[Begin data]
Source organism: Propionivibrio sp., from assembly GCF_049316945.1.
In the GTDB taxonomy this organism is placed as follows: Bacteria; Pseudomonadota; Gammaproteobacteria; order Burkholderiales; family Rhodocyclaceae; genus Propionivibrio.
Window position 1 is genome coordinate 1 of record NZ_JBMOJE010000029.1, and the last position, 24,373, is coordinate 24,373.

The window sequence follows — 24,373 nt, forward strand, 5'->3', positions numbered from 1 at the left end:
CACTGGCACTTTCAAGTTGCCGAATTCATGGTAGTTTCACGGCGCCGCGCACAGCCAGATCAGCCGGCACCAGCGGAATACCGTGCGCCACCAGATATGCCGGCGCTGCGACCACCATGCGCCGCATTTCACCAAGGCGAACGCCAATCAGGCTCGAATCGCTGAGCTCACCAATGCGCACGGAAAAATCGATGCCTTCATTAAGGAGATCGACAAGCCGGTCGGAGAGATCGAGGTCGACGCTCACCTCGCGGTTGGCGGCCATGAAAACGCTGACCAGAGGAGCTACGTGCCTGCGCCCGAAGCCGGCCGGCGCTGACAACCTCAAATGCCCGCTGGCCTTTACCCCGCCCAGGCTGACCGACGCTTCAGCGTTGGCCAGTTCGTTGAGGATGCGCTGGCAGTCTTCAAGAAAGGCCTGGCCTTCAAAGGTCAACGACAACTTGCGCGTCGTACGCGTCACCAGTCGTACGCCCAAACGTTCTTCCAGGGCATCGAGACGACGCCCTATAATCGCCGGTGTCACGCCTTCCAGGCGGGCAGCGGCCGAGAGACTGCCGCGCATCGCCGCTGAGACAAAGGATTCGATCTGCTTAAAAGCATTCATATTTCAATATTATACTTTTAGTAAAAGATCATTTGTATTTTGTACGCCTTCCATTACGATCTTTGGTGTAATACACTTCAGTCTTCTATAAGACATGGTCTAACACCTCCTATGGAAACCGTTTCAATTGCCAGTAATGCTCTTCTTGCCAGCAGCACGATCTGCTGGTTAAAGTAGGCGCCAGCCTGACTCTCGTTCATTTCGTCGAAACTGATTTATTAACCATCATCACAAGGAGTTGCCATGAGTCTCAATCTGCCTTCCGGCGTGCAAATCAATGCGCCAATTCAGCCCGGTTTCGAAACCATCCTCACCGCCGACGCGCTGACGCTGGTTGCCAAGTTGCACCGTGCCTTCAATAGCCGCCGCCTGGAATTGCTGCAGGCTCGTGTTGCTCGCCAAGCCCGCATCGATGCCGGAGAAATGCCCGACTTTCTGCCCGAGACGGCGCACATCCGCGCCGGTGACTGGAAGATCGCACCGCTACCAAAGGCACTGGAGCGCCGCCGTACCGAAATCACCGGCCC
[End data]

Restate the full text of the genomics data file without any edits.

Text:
Source organism: Propionivibrio sp., from assembly GCF_049316945.1.
In the GTDB taxonomy this organism is placed as follows: Bacteria; Pseudomonadota; Gammaproteobacteria; order Burkholderiales; family Rhodocyclaceae; genus Propionivibrio.
Window position 1 is genome coordinate 1 of record NZ_JBMOJE010000029.1, and the last position, 24,373, is coordinate 24,373.

The window sequence follows — 24,373 nt, forward strand, 5'->3', positions numbered from 1 at the left end:
CACTGGCACTTTCAAGTTGCCGAATTCATGGTAGTTTCACGGCGCCGCGCACAGCCAGATCAGCCGGCACCAGCGGAATACCGTGCGCCACCAGATATGCCGGCGCTGCGACCACCATGCGCCGCATTTCACCAAGGCGAACGCCAATCAGGCTCGAATCGCTGAGCTCACCAATGCGCACGGAAAAATCGATGCCTTCATTAAGGAGATCGACAAGCCGGTCGGAGAGATCGAGGTCGACGCTCACCTCGCGGTTGGCGGCCATGAAAACGCTGACCAGAGGAGCTACGTGCCTGCGCCCGAAGCCGGCCGGCGCTGACAACCTCAAATGCCCGCTGGCCTTTACCCCGCCCAGGCTGACCGACGCTTCAGCGTTGGCCAGTTCGTTGAGGATGCGCTGGCAGTCTTCAAGAAAGGCCTGGCCTTCAAAGGTCAACGACAACTTGCGCGTCGTACGCGTCACCAGTCGTACGCCCAAACGTTCTTCCAGGGCATCGAGACGACGCCCTATAATCGCCGGTGTCACGCCTTCCAGGCGGGCAGCGGCCGAGAGACTGCCGCGCATCGCCGCTGAGACAAAGGATTCGATCTGCTTAAAAGCATTCATATTTCAATATTATACTTTTAGTAAAAGATCATTTGTATTTTGTACGCCTTCCATTACGATCTTTGGTGTAATACACTTCAGTCTTCTATAAGACATGGTCTAACACCTCCTATGGAAACCGTTTCAATTGCCAGTAATGCTCTTCTTGCCAGCAGCACGATCTGCTGGTTAAAGTAGGCGCCAGCCTGACTCTCGTTCATTTCGTCGAAACTGATTTATTAACCATCATCACAAGGAGTTGCCATGAGTCTCAATCTGCCTTCCGGCGTGCAAATCAATGCGCCAATTCAGCCCGGTTTCGAAACCATCCTCACCGCCGACGCGCTGACGCTGGTTGCCAAGTTGCACCGTGCCTTCAATAGCCGCCGCCTGGAATTGCTGCAGGCTCGTGTTGCTCGCCAAGCCCGCATCGATGCCGGAGAAATGCCCGACTTTCTGCCCGAGACGGCGCACATCCGCGCCGGTGACTGGAAGATCGCACCGCTACCAAAGGCACTGGAGCGCCGCCGTACCGAAATCACCGGCCC